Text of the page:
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Relying on fairly simple design principles, pressure seal design have proven their

capability to handle increasingly demanding fossil and combined-cycle steam

isolation applications, as designers continue to push boiler, HRSG, and piping
system pressure/temperature envelopes.
Pressure seal strainers are typically available in size ranges from 2 inches to 24
inches and ASME B16.34 pressure classes from #600 to #4500, although some
manufacturers can accommodate the need for larger diameters and higher
ratings for special applications.
Keeping pace with advancements in material technology, todays pressure seal
strainers are available in carbon (WCB cast), alloy (WC9 cast; WC6 cast),
austenitic stainless ( CF8M cast; for over 537C, suitable austenitic cast grades
with carbon content > 0.04%), as well as a number of other
alloy/stainless/special materials.
The pressure seal design concept can be traced back to the mid-1900s, when,
faced with ever increasing pressures and temperatures (primarily in power
applications), valve manufacturers began designing alternatives to the
traditional bolted-bonnet approach to sealing the body/bonnet joint. Along with
providing a higher level of pressure boundary sealing integrity, many of the
pressure seal valve designs weighed significantly less than their bolted bonnet
valve (BBV) counterparts.
Bolted Bonnets vs. Pressure Seals To better understand the pressure seal
design concept, lets contrast the body-to-bonnet sealing mechanism between
BBVs and pressure seals. Figure 1 depicts the typical BBV. The body flange and
bonnet flange are joined by studs and nuts, with a gasket of suitable
design/material inserted between the flange faces to facilitate sealing.
Studs/nuts/bolts are tightened to prescribed torques in a pattern defined by the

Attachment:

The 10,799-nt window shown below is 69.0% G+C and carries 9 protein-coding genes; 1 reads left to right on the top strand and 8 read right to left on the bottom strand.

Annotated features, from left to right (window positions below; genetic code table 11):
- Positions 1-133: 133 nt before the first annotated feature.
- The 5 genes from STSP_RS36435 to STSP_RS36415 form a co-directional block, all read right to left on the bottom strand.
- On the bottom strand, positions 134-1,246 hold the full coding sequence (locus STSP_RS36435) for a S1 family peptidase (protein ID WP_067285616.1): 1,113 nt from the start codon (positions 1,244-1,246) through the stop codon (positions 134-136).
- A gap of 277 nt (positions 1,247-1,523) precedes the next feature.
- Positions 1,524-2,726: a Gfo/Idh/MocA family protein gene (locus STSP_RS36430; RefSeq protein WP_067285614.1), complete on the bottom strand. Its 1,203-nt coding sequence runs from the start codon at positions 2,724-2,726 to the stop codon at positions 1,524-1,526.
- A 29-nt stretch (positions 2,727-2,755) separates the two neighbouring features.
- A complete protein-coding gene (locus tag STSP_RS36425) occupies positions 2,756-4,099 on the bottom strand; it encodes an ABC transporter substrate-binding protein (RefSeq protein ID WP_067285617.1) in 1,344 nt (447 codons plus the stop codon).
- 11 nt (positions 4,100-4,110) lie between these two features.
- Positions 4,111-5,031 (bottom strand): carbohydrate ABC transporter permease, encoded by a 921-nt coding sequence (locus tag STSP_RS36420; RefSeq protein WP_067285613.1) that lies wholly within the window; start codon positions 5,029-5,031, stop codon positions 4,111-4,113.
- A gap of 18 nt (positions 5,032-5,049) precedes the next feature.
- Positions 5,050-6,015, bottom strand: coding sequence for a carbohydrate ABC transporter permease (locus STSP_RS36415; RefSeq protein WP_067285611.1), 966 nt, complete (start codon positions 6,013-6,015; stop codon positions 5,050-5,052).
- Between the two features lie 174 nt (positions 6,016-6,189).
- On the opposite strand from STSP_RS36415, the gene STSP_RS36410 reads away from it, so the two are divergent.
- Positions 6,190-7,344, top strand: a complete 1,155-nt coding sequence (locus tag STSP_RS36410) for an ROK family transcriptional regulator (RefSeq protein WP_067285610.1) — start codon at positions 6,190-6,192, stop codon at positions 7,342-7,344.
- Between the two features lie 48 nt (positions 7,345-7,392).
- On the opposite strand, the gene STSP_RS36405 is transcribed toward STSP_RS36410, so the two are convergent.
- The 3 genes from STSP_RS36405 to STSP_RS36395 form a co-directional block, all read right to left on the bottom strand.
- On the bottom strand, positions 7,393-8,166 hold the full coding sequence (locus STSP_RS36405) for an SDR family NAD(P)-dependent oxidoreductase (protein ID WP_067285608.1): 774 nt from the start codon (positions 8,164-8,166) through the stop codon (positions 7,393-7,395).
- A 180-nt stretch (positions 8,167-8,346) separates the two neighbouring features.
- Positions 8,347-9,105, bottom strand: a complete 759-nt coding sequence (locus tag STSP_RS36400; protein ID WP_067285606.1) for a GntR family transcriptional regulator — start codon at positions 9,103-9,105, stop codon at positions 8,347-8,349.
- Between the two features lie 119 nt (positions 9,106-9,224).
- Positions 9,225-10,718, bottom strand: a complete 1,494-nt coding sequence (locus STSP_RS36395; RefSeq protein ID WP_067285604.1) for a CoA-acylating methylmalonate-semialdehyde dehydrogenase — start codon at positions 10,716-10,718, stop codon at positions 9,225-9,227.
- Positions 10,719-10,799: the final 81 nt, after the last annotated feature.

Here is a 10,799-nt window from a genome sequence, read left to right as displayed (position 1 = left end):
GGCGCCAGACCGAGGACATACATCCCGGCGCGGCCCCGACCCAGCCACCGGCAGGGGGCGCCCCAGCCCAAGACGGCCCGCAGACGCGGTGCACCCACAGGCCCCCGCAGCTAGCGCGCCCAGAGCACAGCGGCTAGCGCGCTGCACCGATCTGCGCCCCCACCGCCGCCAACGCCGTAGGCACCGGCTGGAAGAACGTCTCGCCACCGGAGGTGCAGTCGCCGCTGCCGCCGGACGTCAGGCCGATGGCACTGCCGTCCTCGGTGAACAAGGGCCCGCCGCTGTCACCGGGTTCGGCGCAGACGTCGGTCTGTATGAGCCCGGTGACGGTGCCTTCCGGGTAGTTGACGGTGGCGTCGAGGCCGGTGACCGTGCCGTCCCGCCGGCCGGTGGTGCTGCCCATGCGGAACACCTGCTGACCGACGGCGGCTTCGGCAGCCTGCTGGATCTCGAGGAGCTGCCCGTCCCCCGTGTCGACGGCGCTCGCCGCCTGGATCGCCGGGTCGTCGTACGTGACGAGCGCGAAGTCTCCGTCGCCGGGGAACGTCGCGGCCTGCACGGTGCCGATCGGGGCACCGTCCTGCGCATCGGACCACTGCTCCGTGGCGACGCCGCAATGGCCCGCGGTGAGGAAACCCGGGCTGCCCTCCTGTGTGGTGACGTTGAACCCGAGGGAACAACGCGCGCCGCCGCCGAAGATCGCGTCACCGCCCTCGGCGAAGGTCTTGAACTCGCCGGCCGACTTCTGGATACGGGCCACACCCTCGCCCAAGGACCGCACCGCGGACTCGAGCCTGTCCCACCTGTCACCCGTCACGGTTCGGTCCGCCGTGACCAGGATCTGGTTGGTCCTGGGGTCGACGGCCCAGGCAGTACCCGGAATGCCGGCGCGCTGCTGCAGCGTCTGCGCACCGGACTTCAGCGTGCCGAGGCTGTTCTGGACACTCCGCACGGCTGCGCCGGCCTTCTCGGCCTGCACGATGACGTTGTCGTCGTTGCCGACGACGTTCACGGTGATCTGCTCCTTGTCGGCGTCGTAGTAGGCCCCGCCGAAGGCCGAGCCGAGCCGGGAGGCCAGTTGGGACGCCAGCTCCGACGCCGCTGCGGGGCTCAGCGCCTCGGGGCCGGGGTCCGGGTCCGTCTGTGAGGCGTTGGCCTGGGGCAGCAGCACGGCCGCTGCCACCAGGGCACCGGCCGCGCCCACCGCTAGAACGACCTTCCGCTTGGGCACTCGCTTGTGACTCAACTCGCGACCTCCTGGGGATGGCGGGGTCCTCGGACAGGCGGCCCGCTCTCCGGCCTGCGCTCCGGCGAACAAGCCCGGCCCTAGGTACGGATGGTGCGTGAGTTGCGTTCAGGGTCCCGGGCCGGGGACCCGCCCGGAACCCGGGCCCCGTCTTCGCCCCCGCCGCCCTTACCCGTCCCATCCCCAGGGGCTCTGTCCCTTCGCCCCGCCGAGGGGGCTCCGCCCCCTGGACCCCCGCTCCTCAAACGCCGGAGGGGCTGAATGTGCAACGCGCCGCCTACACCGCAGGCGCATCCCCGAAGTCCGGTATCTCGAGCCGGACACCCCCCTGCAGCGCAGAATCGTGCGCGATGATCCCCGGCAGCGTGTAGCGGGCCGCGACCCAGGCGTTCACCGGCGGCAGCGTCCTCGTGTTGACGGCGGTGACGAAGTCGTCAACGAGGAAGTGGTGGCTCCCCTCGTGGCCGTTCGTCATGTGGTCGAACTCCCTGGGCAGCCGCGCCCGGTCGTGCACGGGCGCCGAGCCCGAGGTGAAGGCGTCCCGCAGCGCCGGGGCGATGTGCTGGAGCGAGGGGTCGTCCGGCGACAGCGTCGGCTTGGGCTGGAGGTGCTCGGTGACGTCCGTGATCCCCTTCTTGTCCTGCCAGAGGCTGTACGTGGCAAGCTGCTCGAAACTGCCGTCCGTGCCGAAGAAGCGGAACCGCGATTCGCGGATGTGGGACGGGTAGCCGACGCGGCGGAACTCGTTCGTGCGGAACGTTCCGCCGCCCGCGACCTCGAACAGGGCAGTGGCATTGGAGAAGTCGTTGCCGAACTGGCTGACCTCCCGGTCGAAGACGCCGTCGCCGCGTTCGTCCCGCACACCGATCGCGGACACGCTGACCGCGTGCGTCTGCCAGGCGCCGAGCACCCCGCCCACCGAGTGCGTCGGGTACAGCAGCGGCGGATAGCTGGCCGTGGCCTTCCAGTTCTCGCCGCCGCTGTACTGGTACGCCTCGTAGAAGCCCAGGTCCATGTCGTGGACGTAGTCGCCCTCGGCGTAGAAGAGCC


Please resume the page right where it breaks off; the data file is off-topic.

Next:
manufacturer to affect optimal sealing. However, as system pressure increases,
the potential for leakage through the body/bonnet joint also increases. Now lets
look at the pressure seal joint detailed in Figure 2. Note the differences in the
respective body/bonnet joint configurations. Most pressure seal designs
incorporate bonnet take-up bolts to pull the bonnet up and seal against the
pressure seal gasket. This in turn creates a seal between the gasket and the
inner diameter (I.D.) of the valve body. A segmented thrust ring maintains the
load. The beauty of the pressure seal design is that as system pressure builds, so
does the load on the bonnet and, correspondingly, the pressure seal gasket.
Therefore, in pressure seal valves, as system pressure increases, the potential
for leakage through the body/bonnet joint decreases. This design approach has
distinct advantages over BBVs in main steam, feedwater, turbine bypass, and
other power plant systems requiring valves that can handle the challenges
inherent in high-pressure and temperature applications. However, due to its
reliance on system pressure to aid in sealing, pressure seal valves are best
applied in systems where the minimum, consistent operating pressure is in
excess of 500 psi.
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